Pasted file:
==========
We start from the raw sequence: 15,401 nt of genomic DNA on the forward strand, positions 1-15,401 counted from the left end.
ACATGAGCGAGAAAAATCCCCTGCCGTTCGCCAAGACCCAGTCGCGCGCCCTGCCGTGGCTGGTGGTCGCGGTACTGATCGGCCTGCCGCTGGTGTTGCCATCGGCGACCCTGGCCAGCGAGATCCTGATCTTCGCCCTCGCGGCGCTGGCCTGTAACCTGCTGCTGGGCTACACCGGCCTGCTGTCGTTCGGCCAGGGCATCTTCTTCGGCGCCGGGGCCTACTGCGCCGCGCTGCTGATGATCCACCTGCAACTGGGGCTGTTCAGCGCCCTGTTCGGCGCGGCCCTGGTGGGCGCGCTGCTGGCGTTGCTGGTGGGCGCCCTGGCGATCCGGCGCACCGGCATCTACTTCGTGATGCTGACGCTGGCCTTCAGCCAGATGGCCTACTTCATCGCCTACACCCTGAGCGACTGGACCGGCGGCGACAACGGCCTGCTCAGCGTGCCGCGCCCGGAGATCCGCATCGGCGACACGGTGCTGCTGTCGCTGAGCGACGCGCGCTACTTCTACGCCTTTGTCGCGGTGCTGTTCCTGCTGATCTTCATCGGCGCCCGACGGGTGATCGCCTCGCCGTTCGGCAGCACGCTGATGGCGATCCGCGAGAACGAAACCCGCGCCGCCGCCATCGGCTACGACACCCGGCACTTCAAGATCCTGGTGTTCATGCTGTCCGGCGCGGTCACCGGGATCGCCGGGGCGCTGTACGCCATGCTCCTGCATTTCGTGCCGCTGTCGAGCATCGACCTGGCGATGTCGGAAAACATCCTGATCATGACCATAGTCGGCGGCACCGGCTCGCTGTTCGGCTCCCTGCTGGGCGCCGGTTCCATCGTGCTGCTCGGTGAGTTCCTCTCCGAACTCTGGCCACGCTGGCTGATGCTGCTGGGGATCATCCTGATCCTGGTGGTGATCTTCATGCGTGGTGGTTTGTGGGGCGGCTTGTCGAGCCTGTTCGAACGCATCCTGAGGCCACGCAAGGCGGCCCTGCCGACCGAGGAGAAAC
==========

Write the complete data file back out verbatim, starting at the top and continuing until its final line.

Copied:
We start from the raw sequence: 15,401 nt of genomic DNA on the forward strand, positions 1-15,401 counted from the left end.
ACATGAGCGAGAAAAATCCCCTGCCGTTCGCCAAGACCCAGTCGCGCGCCCTGCCGTGGCTGGTGGTCGCGGTACTGATCGGCCTGCCGCTGGTGTTGCCATCGGCGACCCTGGCCAGCGAGATCCTGATCTTCGCCCTCGCGGCGCTGGCCTGTAACCTGCTGCTGGGCTACACCGGCCTGCTGTCGTTCGGCCAGGGCATCTTCTTCGGCGCCGGGGCCTACTGCGCCGCGCTGCTGATGATCCACCTGCAACTGGGGCTGTTCAGCGCCCTGTTCGGCGCGGCCCTGGTGGGCGCGCTGCTGGCGTTGCTGGTGGGCGCCCTGGCGATCCGGCGCACCGGCATCTACTTCGTGATGCTGACGCTGGCCTTCAGCCAGATGGCCTACTTCATCGCCTACACCCTGAGCGACTGGACCGGCGGCGACAACGGCCTGCTCAGCGTGCCGCGCCCGGAGATCCGCATCGGCGACACGGTGCTGCTGTCGCTGAGCGACGCGCGCTACTTCTACGCCTTTGTCGCGGTGCTGTTCCTGCTGATCTTCATCGGCGCCCGACGGGTGATCGCCTCGCCGTTCGGCAGCACGCTGATGGCGATCCGCGAGAACGAAACCCGCGCCGCCGCCATCGGCTACGACACCCGGCACTTCAAGATCCTGGTGTTCATGCTGTCCGGCGCGGTCACCGGGATCGCCGGGGCGCTGTACGCCATGCTCCTGCATTTCGTGCCGCTGTCGAGCATCGACCTGGCGATGTCGGAAAACATCCTGATCATGACCATAGTCGGCGGCACCGGCTCGCTGTTCGGCTCCCTGCTGGGCGCCGGTTCCATCGTGCTGCTCGGTGAGTTCCTCTCCGAACTCTGGCCACGCTGGCTGATGCTGCTGGGGATCATCCTGATCCTGGTGGTGATCTTCATGCGTGGTGGTTTGTGGGGCGGCTTGTCGAGCCTGTTCGAACGCATCCTGAGGCCACGCAAGGCGGCCCTGCCGACCGAGGAGAAAC